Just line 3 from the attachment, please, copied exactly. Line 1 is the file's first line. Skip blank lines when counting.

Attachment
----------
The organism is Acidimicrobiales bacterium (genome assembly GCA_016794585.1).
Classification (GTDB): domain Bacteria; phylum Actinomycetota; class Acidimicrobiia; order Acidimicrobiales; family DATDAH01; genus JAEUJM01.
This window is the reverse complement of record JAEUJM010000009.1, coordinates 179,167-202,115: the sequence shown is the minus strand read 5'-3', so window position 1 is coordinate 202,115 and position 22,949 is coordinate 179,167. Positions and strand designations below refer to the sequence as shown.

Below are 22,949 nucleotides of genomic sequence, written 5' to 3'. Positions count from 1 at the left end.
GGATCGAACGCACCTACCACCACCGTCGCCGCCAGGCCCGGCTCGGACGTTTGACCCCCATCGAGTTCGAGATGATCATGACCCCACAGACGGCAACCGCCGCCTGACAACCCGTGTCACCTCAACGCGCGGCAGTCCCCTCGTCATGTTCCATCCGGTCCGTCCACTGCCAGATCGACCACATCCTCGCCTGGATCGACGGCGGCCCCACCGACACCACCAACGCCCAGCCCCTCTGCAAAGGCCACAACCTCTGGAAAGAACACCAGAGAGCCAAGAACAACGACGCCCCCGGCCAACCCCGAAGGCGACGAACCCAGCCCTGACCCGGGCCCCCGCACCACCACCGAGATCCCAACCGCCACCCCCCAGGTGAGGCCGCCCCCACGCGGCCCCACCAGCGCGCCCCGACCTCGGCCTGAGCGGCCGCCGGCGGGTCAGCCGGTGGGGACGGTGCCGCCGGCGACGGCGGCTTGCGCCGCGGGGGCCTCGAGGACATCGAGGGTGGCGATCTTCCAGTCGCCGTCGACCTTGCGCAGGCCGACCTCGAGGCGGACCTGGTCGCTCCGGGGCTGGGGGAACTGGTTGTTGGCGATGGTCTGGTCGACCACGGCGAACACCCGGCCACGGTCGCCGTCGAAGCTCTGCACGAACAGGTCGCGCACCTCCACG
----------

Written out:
This window is the reverse complement of record JAEUJM010000009.1, coordinates 179,167-202,115: the sequence shown is the minus strand read 5'-3', so window position 1 is coordinate 202,115 and position 22,949 is coordinate 179,167. Positions and strand designations below refer to the sequence as shown.